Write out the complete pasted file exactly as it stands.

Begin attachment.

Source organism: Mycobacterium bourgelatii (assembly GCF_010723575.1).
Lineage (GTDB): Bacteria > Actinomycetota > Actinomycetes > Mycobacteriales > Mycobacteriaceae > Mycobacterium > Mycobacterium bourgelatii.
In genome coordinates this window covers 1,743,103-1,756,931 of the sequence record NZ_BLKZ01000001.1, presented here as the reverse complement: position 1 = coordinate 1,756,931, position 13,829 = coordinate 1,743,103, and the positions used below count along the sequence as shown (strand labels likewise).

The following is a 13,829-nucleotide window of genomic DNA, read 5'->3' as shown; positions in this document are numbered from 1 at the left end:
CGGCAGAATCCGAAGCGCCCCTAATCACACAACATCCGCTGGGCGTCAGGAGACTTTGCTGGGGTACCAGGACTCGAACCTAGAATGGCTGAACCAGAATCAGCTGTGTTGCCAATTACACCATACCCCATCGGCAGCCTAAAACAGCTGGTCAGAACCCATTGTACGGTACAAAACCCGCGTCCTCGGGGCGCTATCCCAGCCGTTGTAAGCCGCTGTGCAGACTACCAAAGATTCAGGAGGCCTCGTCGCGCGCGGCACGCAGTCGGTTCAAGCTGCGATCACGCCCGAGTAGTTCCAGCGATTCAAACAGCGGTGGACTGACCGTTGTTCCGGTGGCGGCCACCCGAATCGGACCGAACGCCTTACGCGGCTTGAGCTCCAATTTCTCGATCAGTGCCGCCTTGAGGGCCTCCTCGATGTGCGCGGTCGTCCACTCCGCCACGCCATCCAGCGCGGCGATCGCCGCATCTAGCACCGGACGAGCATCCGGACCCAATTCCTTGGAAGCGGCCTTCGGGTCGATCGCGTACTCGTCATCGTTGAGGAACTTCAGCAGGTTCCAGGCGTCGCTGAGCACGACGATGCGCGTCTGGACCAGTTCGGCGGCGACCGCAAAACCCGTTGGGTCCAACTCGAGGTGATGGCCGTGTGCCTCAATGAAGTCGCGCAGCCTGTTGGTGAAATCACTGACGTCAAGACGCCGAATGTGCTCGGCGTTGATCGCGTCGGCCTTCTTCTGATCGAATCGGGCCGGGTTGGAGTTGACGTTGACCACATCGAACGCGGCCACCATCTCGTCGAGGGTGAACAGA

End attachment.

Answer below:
Source organism: Mycobacterium bourgelatii (assembly GCF_010723575.1).
Lineage (GTDB): Bacteria > Actinomycetota > Actinomycetes > Mycobacteriales > Mycobacteriaceae > Mycobacterium > Mycobacterium bourgelatii.
In genome coordinates this window covers 1,743,103-1,756,931 of the sequence record NZ_BLKZ01000001.1, presented here as the reverse complement: position 1 = coordinate 1,756,931, position 13,829 = coordinate 1,743,103, and the positions used below count along the sequence as shown (strand labels likewise).

The following is a 13,829-nucleotide window of genomic DNA, read 5'->3' as shown; positions in this document are numbered from 1 at the left end:
CGGCAGAATCCGAAGCGCCCCTAATCACACAACATCCGCTGGGCGTCAGGAGACTTTGCTGGGGTACCAGGACTCGAACCTAGAATGGCTGAACCAGAATCAGCTGTGTTGCCAATTACACCATACCCCATCGGCAGCCTAAAACAGCTGGTCAGAACCCATTGTACGGTACAAAACCCGCGTCCTCGGGGCGCTATCCCAGCCGTTGTAAGCCGCTGTGCAGACTACCAAAGATTCAGGAGGCCTCGTCGCGCGCGGCACGCAGTCGGTTCAAGCTGCGATCACGCCCGAGTAGTTCCAGCGATTCAAACAGCGGTGGACTGACCGTTGTTCCGGTGGCGGCCACCCGAATCGGACCGAACGCCTTACGCGGCTTGAGCTCCAATTTCTCGATCAGTGCCGCCTTGAGGGCCTCCTCGATGTGCGCGGTCGTCCACTCCGCCACGCCATCCAGCGCGGCGATCGCCGCATCTAGCACCGGACGAGCATCCGGACCCAATTCCTTGGAAGCGGCCTTCGGGTCGATCGCGTACTCGTCATCGTTGAGGAACTTCAGCAGGTTCCAGGCGTCGCTGAGCACGACGATGCGCGTCTGGACCAGTTCGGCGGCGACCGCAAAACCCGTTGGGTCCAACTCGAGGTGATGGCCGTGTGCCTCAATGAAGTCGCGCAGCCTGTTGGTGAAATCACTGACGTCAAGACGCCGAATGTGCTCGGCGTTGATCGCGTCGGCCTTCTTCTGATCGAATCGGGCCGGGTTGGAGTTGACGTTGACCACATCGAACGCGGCCACCATCTCGTCGAGGGTGAACAGA